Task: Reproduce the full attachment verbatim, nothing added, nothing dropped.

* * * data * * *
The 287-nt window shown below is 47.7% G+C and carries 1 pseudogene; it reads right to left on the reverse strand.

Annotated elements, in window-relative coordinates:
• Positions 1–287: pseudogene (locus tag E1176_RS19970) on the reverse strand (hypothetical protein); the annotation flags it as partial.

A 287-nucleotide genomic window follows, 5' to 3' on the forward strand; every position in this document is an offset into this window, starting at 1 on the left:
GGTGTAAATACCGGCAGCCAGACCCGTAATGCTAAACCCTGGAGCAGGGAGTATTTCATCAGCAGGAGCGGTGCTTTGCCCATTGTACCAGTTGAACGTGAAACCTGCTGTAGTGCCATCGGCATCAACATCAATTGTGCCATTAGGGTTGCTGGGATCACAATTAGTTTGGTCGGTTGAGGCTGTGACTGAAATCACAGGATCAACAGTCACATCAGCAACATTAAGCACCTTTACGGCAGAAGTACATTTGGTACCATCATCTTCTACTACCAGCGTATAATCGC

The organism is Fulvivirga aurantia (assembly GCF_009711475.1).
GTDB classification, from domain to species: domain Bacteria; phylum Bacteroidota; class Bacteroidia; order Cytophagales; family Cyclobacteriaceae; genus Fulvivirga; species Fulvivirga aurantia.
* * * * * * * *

The 287-nt window shown below is 47.7% G+C and carries 1 pseudogene; it reads right to left on the reverse strand.

Annotated elements, in window-relative coordinates:
• Positions 1–287: pseudogene (locus tag E1176_RS19970) on the reverse strand (hypothetical protein); the annotation flags it as partial.

A 287-nucleotide genomic window follows, 5' to 3' on the forward strand; every position in this document is an offset into this window, starting at 1 on the left:
GGTGTAAATACCGGCAGCCAGACCCGTAATGCTAAACCCTGGAGCAGGGAGTATTTCATCAGCAGGAGCGGTGCTTTGCCCATTGTACCAGTTGAACGTGAAACCTGCTGTAGTGCCATCGGCATCAACATCAATTGTGCCATTAGGGTTGCTGGGATCACAATTAGTTTGGTCGGTTGAGGCTGTGACTGAAATCACAGGATCAACAGTCACATCAGCAACATTAAGCACCTTTACGGCAGAAGTACATTTGGTACCATCATCTTCTACTACCAGCGTATAATCGC

The organism is Fulvivirga aurantia (assembly GCF_009711475.1).
GTDB classification, from domain to species: domain Bacteria; phylum Bacteroidota; class Bacteroidia; order Cytophagales; family Cyclobacteriaceae; genus Fulvivirga; species Fulvivirga aurantia.